Kawabata Minoru was born in Tokyo. His grandfather Kawabata Gyokusho (1842-1913) was a well-known painter of the traditional Japanese school. Kawabata studied with Fujishima Takeji (1865-1943) who himself had been a pupil of Kawabata Gyokusho. He graduated from the Tokyo School of Fine Arts in 1934, spent several years traveling, and resumed his studies in France and Italy from 1937-39. His first one-man exhibition was held in Tokyo in 1940 at the Mitsukoshi Gallery and he won the Saburi Prize the same year. A professor at Tama University of Fine Arts in Tokyo from 1950-55, he was active in the creation of the Shin-Seisaku Kyokai [the New Creation Association], a professional artists' society that held annual exhibitions of its members' work. Kawabata represented Japan in the Sao Paulo Biennial in Brazil in 1951 and in 1952 his work was shown in the International Art Exhibit of Japan. In 1958 he won the Guggenheim International Award in New York, and the Kamakura Prize in Tokyo. He represented Japan in the 1962 Venice Biennial. From 1960 until the 1980s he had numerous solo exhibitions at the Betty Parsons Gallery in New York.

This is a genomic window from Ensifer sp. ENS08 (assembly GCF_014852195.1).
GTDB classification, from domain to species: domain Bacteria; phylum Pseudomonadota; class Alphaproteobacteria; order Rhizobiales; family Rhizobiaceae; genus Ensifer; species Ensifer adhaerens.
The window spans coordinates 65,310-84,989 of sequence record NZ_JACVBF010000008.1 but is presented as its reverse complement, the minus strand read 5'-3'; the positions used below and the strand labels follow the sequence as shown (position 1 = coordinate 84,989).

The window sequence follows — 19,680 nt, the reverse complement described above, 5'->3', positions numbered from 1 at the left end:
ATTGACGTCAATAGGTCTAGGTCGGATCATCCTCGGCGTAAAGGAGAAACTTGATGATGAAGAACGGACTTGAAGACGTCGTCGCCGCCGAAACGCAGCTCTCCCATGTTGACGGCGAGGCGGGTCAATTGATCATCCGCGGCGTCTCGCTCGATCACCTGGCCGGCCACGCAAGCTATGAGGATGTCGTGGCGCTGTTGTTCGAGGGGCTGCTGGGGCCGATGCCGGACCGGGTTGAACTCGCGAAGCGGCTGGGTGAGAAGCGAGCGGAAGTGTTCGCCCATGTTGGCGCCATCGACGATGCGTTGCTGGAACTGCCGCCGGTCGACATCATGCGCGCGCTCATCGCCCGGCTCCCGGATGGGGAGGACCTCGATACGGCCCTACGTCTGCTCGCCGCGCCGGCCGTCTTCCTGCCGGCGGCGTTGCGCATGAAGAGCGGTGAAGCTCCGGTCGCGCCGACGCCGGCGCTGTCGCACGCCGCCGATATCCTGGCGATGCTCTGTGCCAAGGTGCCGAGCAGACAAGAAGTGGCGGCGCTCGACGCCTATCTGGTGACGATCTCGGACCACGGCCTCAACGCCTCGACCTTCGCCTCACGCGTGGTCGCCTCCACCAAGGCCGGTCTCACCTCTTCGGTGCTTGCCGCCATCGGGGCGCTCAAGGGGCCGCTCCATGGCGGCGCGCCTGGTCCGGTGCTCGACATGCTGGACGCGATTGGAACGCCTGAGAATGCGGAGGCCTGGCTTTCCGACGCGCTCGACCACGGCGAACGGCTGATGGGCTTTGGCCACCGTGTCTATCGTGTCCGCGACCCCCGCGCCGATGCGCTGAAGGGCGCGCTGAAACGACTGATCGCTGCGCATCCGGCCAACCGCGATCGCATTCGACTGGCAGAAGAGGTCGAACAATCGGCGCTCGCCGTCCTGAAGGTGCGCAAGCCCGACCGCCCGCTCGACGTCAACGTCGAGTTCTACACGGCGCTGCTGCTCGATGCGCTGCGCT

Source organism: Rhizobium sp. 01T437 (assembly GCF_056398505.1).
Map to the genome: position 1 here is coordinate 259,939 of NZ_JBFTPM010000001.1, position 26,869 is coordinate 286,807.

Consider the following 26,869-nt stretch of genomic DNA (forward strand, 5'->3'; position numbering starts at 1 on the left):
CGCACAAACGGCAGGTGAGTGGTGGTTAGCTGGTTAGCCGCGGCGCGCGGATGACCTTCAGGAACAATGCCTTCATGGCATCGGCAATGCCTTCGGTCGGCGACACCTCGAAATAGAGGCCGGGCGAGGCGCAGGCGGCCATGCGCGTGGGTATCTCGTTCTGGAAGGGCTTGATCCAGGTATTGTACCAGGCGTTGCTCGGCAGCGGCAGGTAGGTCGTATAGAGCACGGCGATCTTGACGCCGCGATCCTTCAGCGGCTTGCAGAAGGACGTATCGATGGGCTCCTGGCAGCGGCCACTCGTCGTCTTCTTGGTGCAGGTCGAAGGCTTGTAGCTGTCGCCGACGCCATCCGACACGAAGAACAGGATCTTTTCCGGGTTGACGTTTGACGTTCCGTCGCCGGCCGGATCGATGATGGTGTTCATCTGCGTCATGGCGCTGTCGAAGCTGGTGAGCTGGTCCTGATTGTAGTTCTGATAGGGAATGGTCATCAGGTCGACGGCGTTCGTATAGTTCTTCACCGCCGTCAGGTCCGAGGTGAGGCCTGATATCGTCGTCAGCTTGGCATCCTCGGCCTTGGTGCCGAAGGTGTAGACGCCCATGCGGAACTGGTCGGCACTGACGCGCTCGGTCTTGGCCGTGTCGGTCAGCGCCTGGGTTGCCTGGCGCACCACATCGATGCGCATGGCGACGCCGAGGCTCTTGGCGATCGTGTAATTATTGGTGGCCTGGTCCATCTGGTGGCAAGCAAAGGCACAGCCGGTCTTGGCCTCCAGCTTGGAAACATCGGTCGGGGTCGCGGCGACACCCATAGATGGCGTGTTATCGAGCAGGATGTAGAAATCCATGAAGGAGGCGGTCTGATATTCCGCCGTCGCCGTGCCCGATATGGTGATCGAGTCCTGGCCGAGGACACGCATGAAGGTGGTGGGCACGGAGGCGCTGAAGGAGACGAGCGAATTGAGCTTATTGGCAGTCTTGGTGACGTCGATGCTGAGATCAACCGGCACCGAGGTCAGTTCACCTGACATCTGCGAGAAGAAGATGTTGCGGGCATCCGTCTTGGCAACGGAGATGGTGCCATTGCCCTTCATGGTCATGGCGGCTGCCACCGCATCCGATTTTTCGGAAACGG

Kawabata's work is in numerous museum collections including the Museum of Modern Art in Sao Paulo, Brazil, the Museum of Modern Art in Tokyo, the National Museum in Tokyo, and the Everson Museum in Syracuse, New York.